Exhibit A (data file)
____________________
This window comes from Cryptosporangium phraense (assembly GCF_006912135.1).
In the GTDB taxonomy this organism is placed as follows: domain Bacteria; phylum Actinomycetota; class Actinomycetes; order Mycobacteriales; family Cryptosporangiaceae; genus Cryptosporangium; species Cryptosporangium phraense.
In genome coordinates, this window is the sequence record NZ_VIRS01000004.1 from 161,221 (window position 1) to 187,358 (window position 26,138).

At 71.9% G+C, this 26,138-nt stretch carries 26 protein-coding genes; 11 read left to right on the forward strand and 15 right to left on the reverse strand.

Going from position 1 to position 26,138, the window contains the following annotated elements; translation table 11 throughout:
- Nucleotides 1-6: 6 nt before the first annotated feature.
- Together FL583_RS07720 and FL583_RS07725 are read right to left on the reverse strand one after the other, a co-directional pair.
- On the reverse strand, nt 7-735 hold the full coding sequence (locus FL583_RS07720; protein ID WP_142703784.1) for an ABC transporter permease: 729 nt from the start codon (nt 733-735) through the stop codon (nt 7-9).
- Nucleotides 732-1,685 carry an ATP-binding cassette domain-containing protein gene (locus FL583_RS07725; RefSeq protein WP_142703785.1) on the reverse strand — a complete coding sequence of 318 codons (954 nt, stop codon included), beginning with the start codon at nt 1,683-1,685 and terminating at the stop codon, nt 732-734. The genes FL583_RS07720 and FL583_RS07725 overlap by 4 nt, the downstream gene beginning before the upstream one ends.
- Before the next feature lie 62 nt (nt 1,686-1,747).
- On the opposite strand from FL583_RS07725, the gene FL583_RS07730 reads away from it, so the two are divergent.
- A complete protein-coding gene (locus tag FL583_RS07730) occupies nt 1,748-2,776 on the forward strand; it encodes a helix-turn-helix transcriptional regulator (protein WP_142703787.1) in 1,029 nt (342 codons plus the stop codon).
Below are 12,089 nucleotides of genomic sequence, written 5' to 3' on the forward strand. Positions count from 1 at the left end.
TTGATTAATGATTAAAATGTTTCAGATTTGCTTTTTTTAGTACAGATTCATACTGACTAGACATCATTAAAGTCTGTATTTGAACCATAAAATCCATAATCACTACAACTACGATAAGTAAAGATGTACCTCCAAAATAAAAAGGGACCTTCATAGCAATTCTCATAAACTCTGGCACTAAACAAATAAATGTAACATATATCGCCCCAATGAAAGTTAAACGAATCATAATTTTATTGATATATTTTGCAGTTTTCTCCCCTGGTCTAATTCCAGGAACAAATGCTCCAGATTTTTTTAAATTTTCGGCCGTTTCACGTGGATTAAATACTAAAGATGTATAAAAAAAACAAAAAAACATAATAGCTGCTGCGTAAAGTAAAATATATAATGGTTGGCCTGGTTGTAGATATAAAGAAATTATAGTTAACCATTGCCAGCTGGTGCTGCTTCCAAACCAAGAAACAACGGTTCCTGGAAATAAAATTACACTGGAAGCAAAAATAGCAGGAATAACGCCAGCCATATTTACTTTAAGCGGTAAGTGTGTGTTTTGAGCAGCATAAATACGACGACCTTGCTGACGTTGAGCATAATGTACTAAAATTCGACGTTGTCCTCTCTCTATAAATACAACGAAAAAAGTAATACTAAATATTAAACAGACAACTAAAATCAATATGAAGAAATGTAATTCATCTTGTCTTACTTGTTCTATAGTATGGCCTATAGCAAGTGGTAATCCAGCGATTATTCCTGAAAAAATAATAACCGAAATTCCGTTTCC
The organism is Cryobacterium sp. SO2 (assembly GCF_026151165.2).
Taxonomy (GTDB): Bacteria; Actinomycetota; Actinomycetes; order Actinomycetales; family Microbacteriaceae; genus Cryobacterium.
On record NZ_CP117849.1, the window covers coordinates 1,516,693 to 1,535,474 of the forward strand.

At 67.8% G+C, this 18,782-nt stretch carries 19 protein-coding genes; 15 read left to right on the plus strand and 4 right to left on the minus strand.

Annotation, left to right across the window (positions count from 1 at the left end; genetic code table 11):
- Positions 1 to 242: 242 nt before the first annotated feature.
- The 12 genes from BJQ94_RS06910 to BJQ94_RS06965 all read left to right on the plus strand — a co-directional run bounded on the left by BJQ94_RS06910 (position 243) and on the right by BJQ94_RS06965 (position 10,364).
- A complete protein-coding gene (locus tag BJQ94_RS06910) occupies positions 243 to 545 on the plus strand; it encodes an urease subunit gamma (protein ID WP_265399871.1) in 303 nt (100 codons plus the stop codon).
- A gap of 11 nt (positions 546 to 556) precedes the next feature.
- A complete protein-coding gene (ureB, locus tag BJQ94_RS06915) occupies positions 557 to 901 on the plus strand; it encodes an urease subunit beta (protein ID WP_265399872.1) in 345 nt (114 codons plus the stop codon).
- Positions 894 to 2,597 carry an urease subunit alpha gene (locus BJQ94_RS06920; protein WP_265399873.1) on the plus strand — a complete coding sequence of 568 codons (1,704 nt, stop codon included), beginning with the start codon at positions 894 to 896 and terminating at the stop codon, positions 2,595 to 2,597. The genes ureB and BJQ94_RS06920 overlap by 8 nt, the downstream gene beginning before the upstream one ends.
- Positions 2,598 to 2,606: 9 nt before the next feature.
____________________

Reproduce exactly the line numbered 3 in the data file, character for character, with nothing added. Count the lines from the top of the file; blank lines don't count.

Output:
In genome coordinates, this window is the sequence record NZ_VIRS01000004.1 from 161,221 (window position 1) to 187,358 (window position 26,138).